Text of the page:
Sullivan believed that buildings should look organic and in harmony with their environment, and he developed the "form follows function" philosophy.

Don't miss:

The Auditorium Building (1886-1890), 430 S. Michigan Ave., was designed to house a theater, a hotel and offices, and is widely recognized as Sullivan and his partner Dankmar Adler's masterpiece.


Wright, widely considered to be the greatest architect of the 20th century, started his career in Chicago working first for Joseph Lyman Silsbee and soon after for Adler and Sullivan. Louis Sullivan was Wright's mentor. Slide show: Learn more about Frank Lloyd Wright »

Wright developed the Prairie style in the Chicago area, revolutionizing residential architecture. The style is characterized by accentuated horizontal lines and a fluid relationship between a structure and its environment.

Don't miss:

Frank Lloyd Wright's home and studio (1889-1898) at 951 Chicago Ave. in Oak Park, Illinois, is open for tours and accessible via public transportation.

The Robie House (1909), 5757 S. Woodlawn Ave., is a masterpiece of the Prairie style.


Chicago's rapid growth in the 1920s and '30s created a need for new office buildings reflective of the jazz-age style.

"This is the era of steam ship travel across the Atlantic and some of the first airplanes and these wonderful, long, streamlined automobiles. And that same design sensibility was translated into architecture," Neises said.

The resulting buildings were smooth, with little applied ornamentation and an emphasis on unbroken vertical lines.

Don't miss:

The Chicago Board of Trade Building (1930), 141 W. Jackson Blvd., designed by Holabird and Root, exemplifies art deco's emphasis on verticality.


Mies van der Rohe's innovation brought Chicago's architecture to the world stage again in the 1940s with his glass and steel highrises.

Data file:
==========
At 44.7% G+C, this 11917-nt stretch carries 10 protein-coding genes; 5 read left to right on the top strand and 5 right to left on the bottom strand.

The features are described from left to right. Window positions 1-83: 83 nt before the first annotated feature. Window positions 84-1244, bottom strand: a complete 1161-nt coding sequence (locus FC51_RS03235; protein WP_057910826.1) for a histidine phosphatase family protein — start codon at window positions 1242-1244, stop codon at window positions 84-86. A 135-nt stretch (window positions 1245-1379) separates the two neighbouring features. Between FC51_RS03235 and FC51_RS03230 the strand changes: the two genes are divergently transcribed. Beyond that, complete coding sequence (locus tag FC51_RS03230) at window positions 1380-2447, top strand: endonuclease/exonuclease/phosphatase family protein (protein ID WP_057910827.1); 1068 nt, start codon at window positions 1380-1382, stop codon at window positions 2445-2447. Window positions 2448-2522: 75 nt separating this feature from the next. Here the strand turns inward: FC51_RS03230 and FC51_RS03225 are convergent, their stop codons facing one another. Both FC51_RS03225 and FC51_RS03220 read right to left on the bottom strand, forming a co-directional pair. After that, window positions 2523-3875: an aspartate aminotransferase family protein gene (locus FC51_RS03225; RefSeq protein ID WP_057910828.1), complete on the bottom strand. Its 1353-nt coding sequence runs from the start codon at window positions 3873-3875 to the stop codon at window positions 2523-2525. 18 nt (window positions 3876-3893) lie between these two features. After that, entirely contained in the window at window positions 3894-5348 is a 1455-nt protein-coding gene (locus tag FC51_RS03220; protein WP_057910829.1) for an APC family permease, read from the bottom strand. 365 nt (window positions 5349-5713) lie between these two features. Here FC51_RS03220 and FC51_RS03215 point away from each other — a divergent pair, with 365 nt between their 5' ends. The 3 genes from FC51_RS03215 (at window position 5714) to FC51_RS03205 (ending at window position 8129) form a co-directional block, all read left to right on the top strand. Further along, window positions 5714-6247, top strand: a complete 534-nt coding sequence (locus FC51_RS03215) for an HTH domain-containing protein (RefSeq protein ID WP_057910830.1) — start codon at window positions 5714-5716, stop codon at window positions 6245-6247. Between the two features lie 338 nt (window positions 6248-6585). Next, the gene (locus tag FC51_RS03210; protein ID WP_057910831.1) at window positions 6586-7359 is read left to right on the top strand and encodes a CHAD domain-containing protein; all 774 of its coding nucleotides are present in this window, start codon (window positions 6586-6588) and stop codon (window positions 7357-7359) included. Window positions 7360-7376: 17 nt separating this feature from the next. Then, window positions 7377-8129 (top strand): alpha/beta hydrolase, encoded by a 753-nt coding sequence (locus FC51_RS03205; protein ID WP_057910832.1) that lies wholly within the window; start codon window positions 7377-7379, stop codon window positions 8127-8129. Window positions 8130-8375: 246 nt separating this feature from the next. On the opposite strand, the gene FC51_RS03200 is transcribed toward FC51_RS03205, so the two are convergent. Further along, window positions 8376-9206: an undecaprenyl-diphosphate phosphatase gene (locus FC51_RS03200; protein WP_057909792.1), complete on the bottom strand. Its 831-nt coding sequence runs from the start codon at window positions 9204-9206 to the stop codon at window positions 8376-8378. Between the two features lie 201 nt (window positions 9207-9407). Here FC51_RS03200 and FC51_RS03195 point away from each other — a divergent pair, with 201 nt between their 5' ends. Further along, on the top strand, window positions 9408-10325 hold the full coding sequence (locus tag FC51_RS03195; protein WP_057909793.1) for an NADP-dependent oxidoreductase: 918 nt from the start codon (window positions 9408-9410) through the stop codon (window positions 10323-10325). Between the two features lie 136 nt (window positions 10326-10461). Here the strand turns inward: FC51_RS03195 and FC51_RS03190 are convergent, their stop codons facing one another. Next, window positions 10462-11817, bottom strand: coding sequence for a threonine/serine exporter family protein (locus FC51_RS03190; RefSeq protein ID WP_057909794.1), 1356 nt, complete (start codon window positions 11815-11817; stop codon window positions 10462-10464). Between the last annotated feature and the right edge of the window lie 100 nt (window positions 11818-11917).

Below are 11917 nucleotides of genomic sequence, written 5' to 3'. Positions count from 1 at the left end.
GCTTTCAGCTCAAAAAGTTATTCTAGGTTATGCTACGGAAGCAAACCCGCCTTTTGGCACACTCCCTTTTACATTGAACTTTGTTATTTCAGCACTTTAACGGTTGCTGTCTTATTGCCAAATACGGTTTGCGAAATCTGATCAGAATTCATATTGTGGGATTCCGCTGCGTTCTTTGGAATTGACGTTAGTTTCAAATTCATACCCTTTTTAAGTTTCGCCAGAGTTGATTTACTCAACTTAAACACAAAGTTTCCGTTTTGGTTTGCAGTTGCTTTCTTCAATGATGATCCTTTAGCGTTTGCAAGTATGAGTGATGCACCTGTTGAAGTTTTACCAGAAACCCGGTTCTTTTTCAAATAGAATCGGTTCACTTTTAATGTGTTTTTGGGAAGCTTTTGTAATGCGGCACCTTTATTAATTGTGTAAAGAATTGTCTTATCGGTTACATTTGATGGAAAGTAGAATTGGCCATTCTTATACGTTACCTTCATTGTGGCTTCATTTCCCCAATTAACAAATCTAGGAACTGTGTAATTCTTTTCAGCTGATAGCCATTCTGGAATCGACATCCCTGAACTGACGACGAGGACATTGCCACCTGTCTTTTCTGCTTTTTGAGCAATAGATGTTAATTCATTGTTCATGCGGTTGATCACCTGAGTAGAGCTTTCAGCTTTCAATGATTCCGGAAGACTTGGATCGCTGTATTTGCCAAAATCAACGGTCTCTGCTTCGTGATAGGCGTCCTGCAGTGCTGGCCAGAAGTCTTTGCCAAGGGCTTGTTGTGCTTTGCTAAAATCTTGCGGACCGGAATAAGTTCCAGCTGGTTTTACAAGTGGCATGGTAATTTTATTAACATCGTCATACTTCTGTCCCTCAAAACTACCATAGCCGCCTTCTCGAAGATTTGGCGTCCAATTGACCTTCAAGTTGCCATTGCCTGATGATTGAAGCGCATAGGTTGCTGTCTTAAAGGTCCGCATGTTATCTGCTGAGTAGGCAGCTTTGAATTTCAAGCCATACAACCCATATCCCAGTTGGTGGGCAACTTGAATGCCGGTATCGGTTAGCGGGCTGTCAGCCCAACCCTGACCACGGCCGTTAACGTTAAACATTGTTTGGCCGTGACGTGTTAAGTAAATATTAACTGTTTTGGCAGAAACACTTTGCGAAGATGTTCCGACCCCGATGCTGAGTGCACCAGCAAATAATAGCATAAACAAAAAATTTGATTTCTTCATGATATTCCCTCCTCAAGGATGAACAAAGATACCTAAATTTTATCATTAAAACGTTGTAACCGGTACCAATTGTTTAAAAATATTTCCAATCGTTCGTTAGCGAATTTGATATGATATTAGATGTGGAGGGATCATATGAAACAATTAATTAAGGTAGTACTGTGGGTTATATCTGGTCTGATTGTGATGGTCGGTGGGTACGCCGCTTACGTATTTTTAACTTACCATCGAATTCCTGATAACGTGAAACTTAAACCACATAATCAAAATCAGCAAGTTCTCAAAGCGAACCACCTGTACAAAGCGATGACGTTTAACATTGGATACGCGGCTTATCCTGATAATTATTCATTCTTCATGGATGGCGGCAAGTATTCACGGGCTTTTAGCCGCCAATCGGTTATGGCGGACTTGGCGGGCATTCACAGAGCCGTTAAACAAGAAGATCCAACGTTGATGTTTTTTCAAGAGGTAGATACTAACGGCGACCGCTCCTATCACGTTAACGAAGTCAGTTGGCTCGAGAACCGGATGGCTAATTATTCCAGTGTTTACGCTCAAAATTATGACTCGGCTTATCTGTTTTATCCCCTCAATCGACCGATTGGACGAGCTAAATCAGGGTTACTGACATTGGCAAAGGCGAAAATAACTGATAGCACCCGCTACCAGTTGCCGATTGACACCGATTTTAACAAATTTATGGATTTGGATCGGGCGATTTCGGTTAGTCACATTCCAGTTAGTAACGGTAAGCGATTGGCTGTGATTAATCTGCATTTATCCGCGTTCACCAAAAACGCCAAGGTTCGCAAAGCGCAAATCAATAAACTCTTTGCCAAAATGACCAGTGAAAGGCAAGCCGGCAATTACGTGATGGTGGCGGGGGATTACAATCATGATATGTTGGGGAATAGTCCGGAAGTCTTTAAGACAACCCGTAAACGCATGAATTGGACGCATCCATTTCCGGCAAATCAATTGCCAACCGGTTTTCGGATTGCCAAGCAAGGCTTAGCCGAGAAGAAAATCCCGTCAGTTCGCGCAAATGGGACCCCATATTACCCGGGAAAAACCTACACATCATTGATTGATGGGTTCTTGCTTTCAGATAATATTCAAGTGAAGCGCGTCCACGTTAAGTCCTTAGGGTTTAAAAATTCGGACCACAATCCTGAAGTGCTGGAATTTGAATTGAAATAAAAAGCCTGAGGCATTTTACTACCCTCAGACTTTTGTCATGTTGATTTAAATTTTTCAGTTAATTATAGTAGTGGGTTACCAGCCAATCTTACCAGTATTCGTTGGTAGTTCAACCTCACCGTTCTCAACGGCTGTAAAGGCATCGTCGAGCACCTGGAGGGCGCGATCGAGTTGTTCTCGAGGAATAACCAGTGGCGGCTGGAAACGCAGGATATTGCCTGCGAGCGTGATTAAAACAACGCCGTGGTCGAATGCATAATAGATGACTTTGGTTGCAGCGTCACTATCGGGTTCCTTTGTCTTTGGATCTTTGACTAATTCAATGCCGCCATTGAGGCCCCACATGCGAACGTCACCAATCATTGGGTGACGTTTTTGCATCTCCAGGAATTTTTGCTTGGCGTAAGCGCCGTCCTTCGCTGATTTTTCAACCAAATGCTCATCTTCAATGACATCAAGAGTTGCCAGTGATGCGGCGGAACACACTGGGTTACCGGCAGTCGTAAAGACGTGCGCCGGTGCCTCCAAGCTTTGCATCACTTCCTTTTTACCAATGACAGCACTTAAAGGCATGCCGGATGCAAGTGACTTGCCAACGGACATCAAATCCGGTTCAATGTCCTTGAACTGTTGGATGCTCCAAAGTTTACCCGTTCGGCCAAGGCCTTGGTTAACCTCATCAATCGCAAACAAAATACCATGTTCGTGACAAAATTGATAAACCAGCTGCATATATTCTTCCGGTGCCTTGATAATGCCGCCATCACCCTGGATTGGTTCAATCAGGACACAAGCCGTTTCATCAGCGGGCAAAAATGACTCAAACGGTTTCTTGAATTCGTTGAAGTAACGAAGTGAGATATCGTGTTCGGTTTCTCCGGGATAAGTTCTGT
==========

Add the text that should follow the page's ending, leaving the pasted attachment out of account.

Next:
He designed some of the first modernist buildings in the city, embracing modern materials and technology.

"If you're building a steel building, why would you disguise that as a stone building? Celebrate the steel, celebrate modern technology, put materials together artistically in a modern way," Neises said, explaining Mies van der Rohe's style.

Don't miss:

860-880 Lake Shore Drive (1949-1951). These glass and steel apartment towers are among the city's most famous post-World War II buildings.


Pioneered by Mies van der Rohe, modernism in Chicago was proliferated in the '50s and '60s by his students and followers.

Modernist architects believed that the form, shape and volume of a building, rather than its ornamentation, should express its beauty. These ideas came to dominate commercial and institutional architecture for decades.

"It's a very kind of 'thinky' way of trying to design buildings, which is what's a little bit off-putting for some people," Neises said. But this is the reason he enjoys giving the foundation's Modern Skyscrapers tour.

"I can't always get people to like this stuff, but I can get them to appreciate it."

Don't miss:

The Inland Steel Building (1956-57), 30 W. Monroe St. Designed by Skidmore, Owings and Merrill (the same firm that designed the Sears Tower), this dramatic skyscraper clad in stainless steel was the first skyscraper to be built in the Loop after the Great Depression.


Millennium Park, which opened several years late in 2004, combines art, architecture, music and landscape design to great effect. At Michigan Avenue and Randolph Street, the park has quickly become one of the most popular tourist destinations in Chicago.

Don't miss:


The Jay Pritzker Pavilion is an undulating outdoor concert venue designed by Frank Gehry.

"Cloud Gate," British artist Anish Kapoor's reflective elliptical sculpture, invites visitors to see themselves in its surfaces from every angle. Chicagoans affectionately refer to it as the "Bean."